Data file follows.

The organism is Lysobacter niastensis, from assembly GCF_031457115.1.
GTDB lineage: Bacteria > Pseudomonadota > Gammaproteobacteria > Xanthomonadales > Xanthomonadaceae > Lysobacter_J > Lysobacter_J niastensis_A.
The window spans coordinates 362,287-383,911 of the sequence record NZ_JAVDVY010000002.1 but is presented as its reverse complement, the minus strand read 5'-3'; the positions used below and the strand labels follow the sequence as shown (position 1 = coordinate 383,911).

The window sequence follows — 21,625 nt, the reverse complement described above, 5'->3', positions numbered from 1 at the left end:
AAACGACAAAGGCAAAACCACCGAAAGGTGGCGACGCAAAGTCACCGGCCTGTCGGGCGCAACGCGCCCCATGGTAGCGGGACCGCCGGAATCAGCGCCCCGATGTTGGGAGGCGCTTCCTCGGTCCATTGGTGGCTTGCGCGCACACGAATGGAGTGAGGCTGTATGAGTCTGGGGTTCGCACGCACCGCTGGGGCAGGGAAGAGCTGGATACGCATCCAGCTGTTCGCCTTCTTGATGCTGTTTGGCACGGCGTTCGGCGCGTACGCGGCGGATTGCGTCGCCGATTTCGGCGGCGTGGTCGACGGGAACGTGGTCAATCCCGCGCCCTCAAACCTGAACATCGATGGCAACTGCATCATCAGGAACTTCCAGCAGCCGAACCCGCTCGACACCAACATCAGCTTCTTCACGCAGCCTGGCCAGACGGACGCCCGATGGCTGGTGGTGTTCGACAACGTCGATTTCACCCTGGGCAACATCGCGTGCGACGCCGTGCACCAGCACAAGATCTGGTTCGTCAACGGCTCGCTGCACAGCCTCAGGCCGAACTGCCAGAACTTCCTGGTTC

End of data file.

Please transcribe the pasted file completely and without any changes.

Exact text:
The organism is Lysobacter niastensis, from assembly GCF_031457115.1.
GTDB lineage: Bacteria > Pseudomonadota > Gammaproteobacteria > Xanthomonadales > Xanthomonadaceae > Lysobacter_J > Lysobacter_J niastensis_A.
The window spans coordinates 362,287-383,911 of the sequence record NZ_JAVDVY010000002.1 but is presented as its reverse complement, the minus strand read 5'-3'; the positions used below and the strand labels follow the sequence as shown (position 1 = coordinate 383,911).

The window sequence follows — 21,625 nt, the reverse complement described above, 5'->3', positions numbered from 1 at the left end:
AAACGACAAAGGCAAAACCACCGAAAGGTGGCGACGCAAAGTCACCGGCCTGTCGGGCGCAACGCGCCCCATGGTAGCGGGACCGCCGGAATCAGCGCCCCGATGTTGGGAGGCGCTTCCTCGGTCCATTGGTGGCTTGCGCGCACACGAATGGAGTGAGGCTGTATGAGTCTGGGGTTCGCACGCACCGCTGGGGCAGGGAAGAGCTGGATACGCATCCAGCTGTTCGCCTTCTTGATGCTGTTTGGCACGGCGTTCGGCGCGTACGCGGCGGATTGCGTCGCCGATTTCGGCGGCGTGGTCGACGGGAACGTGGTCAATCCCGCGCCCTCAAACCTGAACATCGATGGCAACTGCATCATCAGGAACTTCCAGCAGCCGAACCCGCTCGACACCAACATCAGCTTCTTCACGCAGCCTGGCCAGACGGACGCCCGATGGCTGGTGGTGTTCGACAACGTCGATTTCACCCTGGGCAACATCGCGTGCGACGCCGTGCACCAGCACAAGATCTGGTTCGTCAACGGCTCGCTGCACAGCCTCAGGCCGAACTGCCAGAACTTCCTGGTTC